Sunday, August 31, 2008


I exchanged some email with a friend this week about my training conundrum, and she's reassured me that thing will be fine and that I'm doing the right things. Her main point: AVOID INJURY.

Got it.

Her other suggestions were to continue to include tempo/interval runs and to add "speedups" to the long runs as well. Also, hill workouts. And perhaps the most reassuring: to not go beyond 20-21 miles on the long runs.

Otherwise, the training runs had been going well the last few weeks (basically, since getting back from L.A. and readjusting to the time zone). I've been mostly running in the mornings, and I've generally felt pretty good both during and after the runs. It was mainly the length of long runs in the training plans I had seen that had made me nervous.

Yesterday, I proceeded with my new plan with the intention of ramping the miles of my long run, shooting for around 15 miles after only running a bit over 11 miles last week. (I had also snuck a hill run in on Thursday, but I did take Friday off as a recovery day.)

Route planning has gotten so much easier since the advent of GoogleMaps and the portable GPS.

In the old days, I would drive prospective routes, taking notes on street names and odometer readings. And then at home, I'd go as far as measure string on a driving atlas to guesstimate distances for trails or roads I hadn't driven.

I *heart* GoogleMaps and all your route dragging, mileage-calculating goodness. And with the GPS, After I map out a route on Google that's generally the right length, I just remember the one or two street names where I need to turn and then go. The GPS lets me know how far I've gone and how fast I'm going (for the most part... it does occasionally go off into the weeds where pace is concerned in hilly and/or wooded areas, but it's pretty obvious when it's off, and it's been pretty accurate for distance for the most part) so I don't sweat the details as much anymore.

Which may be less of a good thing sometimes. Take for example... yesterday's run. 15 miles, head out through Weston on 117, take a left on TOWER ROAD, and then follow the roads I'm familiar with once I pop out on Boston Post Road.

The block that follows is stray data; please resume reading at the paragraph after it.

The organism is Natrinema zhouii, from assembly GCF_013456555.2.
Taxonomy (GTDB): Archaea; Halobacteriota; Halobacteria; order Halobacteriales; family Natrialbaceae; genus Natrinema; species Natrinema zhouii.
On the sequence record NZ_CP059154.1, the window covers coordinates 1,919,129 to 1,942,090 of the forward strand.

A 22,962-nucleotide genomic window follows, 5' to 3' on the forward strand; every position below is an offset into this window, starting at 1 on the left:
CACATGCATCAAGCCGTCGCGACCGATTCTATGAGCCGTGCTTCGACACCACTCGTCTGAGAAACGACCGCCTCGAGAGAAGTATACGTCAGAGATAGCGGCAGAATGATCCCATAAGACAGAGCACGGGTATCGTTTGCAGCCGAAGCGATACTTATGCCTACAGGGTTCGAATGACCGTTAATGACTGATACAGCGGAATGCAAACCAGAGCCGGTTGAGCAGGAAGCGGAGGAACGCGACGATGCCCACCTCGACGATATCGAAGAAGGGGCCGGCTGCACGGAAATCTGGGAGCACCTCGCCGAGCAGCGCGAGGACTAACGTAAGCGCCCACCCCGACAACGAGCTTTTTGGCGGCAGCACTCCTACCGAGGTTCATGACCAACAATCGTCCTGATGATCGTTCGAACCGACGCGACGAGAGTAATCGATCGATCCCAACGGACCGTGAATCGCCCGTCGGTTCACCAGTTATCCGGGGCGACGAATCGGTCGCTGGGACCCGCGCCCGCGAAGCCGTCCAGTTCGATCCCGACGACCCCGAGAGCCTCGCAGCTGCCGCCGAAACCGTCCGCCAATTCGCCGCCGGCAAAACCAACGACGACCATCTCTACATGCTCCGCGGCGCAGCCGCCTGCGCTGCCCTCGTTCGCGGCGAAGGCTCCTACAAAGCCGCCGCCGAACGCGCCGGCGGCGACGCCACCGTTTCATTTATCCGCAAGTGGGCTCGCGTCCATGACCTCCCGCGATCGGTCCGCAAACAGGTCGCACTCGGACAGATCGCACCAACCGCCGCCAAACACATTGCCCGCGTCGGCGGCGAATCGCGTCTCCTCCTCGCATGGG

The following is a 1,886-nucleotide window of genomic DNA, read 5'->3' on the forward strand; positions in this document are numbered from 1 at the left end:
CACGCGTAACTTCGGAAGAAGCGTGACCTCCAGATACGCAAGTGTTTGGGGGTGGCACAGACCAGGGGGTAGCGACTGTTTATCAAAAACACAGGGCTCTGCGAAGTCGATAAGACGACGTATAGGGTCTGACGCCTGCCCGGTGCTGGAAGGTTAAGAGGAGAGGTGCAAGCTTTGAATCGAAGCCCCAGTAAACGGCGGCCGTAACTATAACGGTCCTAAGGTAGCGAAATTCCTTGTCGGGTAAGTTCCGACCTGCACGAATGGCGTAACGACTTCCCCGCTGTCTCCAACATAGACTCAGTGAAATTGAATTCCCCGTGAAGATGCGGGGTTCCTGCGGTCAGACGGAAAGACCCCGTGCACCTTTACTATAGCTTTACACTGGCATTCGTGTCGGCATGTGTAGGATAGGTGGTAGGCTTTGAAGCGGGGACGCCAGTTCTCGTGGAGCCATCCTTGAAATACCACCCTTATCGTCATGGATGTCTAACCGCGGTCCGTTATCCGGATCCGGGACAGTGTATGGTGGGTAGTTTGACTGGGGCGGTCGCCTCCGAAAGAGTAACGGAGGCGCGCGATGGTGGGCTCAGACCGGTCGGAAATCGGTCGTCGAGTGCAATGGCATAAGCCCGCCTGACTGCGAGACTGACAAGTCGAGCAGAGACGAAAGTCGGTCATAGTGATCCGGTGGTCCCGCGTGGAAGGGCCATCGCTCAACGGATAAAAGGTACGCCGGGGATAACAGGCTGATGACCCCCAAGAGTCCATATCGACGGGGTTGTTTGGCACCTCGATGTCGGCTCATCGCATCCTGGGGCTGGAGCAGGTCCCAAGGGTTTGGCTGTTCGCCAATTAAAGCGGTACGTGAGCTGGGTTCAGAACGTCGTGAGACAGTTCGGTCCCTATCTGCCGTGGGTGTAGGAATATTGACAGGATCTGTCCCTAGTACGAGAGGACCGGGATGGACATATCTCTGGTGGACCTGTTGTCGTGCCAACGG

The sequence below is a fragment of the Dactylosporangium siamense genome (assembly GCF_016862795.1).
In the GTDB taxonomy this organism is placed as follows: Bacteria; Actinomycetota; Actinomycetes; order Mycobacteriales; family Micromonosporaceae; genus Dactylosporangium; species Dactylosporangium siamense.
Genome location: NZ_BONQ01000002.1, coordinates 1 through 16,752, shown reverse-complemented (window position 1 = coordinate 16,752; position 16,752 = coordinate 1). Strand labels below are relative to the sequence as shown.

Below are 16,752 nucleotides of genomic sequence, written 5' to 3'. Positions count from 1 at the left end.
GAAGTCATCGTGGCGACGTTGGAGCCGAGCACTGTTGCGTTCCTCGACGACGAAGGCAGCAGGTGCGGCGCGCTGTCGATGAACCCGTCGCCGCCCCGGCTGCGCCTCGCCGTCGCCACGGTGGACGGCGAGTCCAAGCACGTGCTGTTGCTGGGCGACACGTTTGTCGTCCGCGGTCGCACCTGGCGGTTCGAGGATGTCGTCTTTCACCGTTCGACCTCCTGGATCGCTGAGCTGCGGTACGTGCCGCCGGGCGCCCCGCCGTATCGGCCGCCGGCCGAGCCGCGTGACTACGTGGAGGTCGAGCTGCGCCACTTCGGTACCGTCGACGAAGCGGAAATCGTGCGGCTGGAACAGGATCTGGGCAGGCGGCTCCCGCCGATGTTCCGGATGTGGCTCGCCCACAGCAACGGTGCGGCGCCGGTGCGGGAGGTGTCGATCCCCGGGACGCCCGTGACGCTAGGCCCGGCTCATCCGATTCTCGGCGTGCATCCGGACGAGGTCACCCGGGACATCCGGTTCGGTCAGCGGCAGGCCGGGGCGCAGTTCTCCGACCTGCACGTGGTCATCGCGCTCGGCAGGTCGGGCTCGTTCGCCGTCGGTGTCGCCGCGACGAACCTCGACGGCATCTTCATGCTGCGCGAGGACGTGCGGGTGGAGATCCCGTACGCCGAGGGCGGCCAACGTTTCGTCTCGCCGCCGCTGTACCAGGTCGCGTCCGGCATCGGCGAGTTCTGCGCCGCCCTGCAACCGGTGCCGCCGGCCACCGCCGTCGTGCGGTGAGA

First off, I got held up by the train. Railroad crossing gates came down, so I turned around, retraced maybe 100-200 yards and then came back around. Still no train. On the second go-around, I see the train finally pull up. ...and stop, maybe 50 yards from the road. 2 minutes have already gone by at this point. After 3 minutes, I get impatient and just cross the tracks. I know I'm not supposed to. I was even good and waited when the gates first came down. But impatience, and fear of burning too much critical energy looping in the holding pattern got the better of me.

That threw me off. And I hadn't bothered to check where the train tracks were relative to the Tower Road turn off. And then I hit Route 126 and I was pretty sure at that point that I'd missed the turn.


I thought I might have missed it because I was distracted by the train or there was poor signage, but when I eventually found it, there were 3 signs, on both sides of the road. I either totally spaced or there was traffic on the road that was either distracting or obstructing the view.

So, instant 19+ mile run. I actually started walking after 15 miles, so I don't think I can say I ran 19 miles. I was actually feeling pretty good even on the 15th mile, but I guess my body took the 15 mile plan to heart because at 15.1 miles, my hamstrings and gluts suddenly got really unhappy. But I didn't stop -- just walked the next 3 miles or so and then ran the last mile and a half. (There was a false start maybe at the beginning of mile 17 where I tried to get it going again and the anterior tibs started complaining immediately, which led to some more walking.)

Anyway, really long run yesterday. Big ramp from last week. And... feeling pretty good. The quads are sore and the achilles has tightened up a bit, but pretty good, all things considered. I'm even thinking of running an easy 3 just to get the body loosened up a bit. Held off first thing this morning because I'm waiting for another stupid Craigslist person that I was hoping would call me back, like sometime during the day that she said she could pick the damn thing up "anytime." WTF is up with the flakey Craigslist people?

A few random notes:

  • After crossing the tracks, I ended up running almost a half a mile MUCH much faster than I had planned (driven by adrenaline and possibly guilt for doing a no-no). Definitely sub-8s for a 9:30+ intended pace.
  • Sheep! Moos! And only because I missed the turn. (but which unfortunately made me think of this comic.)
  • Also saw a cardinal and a flock(?) of wild turkeys. (Not to be confused with a case of Wild Turkey. [Yes, that was bad. Sorry.])
  • really good luck with the traffic lights on the last few runs -- thank you, Traffic Goddess.
  • 3 Obama yard signs, in Lincoln and Weston. I saw my first McCain sign on a run on Wednesday, in Auburndale/West Newton of all places, which always struck me as slightly more working class than the other villages.
  • Hit another "private road" that looks like a normal road on GoogleMaps. It cuts through a golf club. Only slightly nervous. Still better than some of the dead-end roads and non-roads that I used to hit from my driving atlas days.

Sunday, August 24, 2008

The problem with the plan